December 11, 2023
BREAKING TAX NEWS | New guidance addresses interaction of FTC and DCL rules with taxes imposed under GloBE rules
Today, the Treasury Department (Treasury) released a notice (Notice 2023-80; Notice) with guidance on the interaction of the foreign tax credit (FTC) rules and dual consolidated loss (DCL) rules with top-up taxes imposed via an Income Inclusion Rule (IIR) or a Qualified Domestic Minimum Top-Up Tax (QDMTT) under the OECD's Global Anti-Base Erosion Model Rules (GloBE Rules). Treasury also announced its intent to issue proposed regulations that will align with this new guidance. The Notice does not provide guidance on the FTC implications of a UTPR, as Treasury and the IRS are studying the issue.
The Notice also extends, through tax years "ending before the date that a notice or other guidance withdrawing or modifying the temporary relief is issued (or any later date specified in such notice or other guidance)," the temporary relief from the application of regulations under IRC Sections 901 and 903, which identify foreign taxes for which taxpayers may claim a credit (FTC Creditability Regulations) described in Notice 2023-55. Highlights of Notice 2023-80 include the following:
- The Notice indicates that a QDMTT is generally creditable, whereas an IIR is classified as a "final top-up tax" that may or may not be creditable depending on whether the taxpayer's US federal income tax may be taken into account for purposes of the IIR.
- The Notice defines through examples a "final top-up tax" to include an IIR because, unlike a QDMTT, an IIR is computed by taking into account the pushdown of taxes imposed on direct or indirect owners that are located in other countries.
- Final top-up taxes are not considered in determining the application of the high-tax exception or high-tax exclusion from subpart F or tested income, respectively.
- Final top-up taxes are not deductible for US shareholders that elect to take the benefit of FTCs, regardless of whether an FTC is allowed for the specific final top-up tax.
- In general, each tax imposed by a foreign country with respect to an IIR, UTPR or QDMTT is treated as a separate levy under Treas. Reg. Section 1.901-2(d).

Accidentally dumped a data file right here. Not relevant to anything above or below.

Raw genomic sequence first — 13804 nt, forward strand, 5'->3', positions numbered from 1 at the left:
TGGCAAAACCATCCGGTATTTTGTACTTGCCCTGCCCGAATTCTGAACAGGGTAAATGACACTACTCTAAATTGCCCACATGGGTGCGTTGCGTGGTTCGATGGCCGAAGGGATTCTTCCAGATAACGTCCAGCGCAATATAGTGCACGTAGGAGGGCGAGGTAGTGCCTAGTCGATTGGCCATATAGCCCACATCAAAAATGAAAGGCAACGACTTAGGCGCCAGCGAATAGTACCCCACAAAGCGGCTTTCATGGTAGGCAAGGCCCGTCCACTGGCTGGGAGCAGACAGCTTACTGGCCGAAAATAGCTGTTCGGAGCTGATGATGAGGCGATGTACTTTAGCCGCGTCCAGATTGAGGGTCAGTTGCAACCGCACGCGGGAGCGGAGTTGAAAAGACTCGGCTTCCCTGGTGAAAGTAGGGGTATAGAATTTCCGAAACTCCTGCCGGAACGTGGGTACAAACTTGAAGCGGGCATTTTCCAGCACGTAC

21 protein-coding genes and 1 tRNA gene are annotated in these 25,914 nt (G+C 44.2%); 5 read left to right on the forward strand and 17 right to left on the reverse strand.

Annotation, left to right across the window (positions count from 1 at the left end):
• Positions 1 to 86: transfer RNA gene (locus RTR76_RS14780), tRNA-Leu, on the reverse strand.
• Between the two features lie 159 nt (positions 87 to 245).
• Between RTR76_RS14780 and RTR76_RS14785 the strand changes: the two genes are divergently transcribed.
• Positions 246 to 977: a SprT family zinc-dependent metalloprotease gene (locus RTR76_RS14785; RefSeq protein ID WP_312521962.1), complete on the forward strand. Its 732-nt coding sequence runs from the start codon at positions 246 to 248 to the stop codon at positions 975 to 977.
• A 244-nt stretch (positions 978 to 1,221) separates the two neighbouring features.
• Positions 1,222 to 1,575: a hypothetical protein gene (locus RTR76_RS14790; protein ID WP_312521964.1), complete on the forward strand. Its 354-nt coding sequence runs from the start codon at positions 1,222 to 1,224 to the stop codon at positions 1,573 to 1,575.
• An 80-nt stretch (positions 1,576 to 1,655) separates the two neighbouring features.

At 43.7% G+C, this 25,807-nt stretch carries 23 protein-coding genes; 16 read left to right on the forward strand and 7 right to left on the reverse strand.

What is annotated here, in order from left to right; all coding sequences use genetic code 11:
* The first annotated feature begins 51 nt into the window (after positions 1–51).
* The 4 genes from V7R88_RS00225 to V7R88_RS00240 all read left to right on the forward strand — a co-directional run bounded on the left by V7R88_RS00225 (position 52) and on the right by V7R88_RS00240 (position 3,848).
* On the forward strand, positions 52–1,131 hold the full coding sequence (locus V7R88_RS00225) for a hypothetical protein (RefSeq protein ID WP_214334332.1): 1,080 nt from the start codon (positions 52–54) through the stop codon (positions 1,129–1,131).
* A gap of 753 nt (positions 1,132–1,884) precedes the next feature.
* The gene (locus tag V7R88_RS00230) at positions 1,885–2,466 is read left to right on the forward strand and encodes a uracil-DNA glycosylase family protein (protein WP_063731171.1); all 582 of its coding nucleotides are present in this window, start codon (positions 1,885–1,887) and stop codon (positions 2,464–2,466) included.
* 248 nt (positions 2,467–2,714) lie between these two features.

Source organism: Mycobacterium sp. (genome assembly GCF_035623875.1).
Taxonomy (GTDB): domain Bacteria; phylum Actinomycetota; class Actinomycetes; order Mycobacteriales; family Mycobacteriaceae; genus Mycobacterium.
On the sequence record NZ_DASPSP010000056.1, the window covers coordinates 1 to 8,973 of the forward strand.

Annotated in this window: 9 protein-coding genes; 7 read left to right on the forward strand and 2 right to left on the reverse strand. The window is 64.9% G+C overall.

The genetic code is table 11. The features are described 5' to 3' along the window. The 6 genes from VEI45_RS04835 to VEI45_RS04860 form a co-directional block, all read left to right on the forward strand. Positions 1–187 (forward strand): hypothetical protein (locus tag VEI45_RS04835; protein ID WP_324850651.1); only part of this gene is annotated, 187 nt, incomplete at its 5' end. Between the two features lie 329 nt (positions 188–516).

- Treasury intends to revise the IRC Section 903 regulations to clarify that an in lieu of tax is not required to be imposed in substitution of all net income taxes imposed by the foreign country to meet the non-duplication requirement.
- A QDMTT imposed on the income of two or more persons is determined based on each person's "QDMTT Allocation Key" (as described in the Notice), rather than the rules under Treas. Reg. Section 1.901-2(f)(3).
- Treasury is studying how the DCL rules should interact with the GloBE Rules, including whether the GloBE Rules' jurisdictional-blending approach should result in a "foreign use" of a DCL such that a taxpayer cannot reflect any item of the DCL in its US taxable income.
- The GloBE Rules will not cause a foreign use of any "legacy DCL," meaning generally a DCL that the taxpayer incurred in a pre-GloBE tax year, unless the DCL was incurred or increased with a view to reducing the jurisdictional top-up tax or qualifying for the relief in the Notice.
- The Notice clarifies Notice 2023-55's application of the temporary relief from the FTC Creditability Regulations to partnerships.
On the application of the GloBE Rules to FTCs, the Notice provides that the forthcoming proposed regulations are anticipated to apply to tax years ending after December 11, 2023. Taxpayers may rely on the guidance in the Notice for tax years ending after December 11, 2023, and on or before the proposed regulations are published, as long as they apply the guidance consistently to all applicable tax years. For tax years that begin on or after December 28, 2021, and end on or before December 11, 2023, a taxpayer may rely on the guidance on the non-duplication requirement. Regarding the application of the GloBE Rules to DCLs, taxpayers may rely on the guidance in the Notice until proposed regulations are published.
A detailed Tax Alert is forthcoming.
Published by NTD’s Tax Technical Knowledge Services group; Maureen Sanelli, legal editor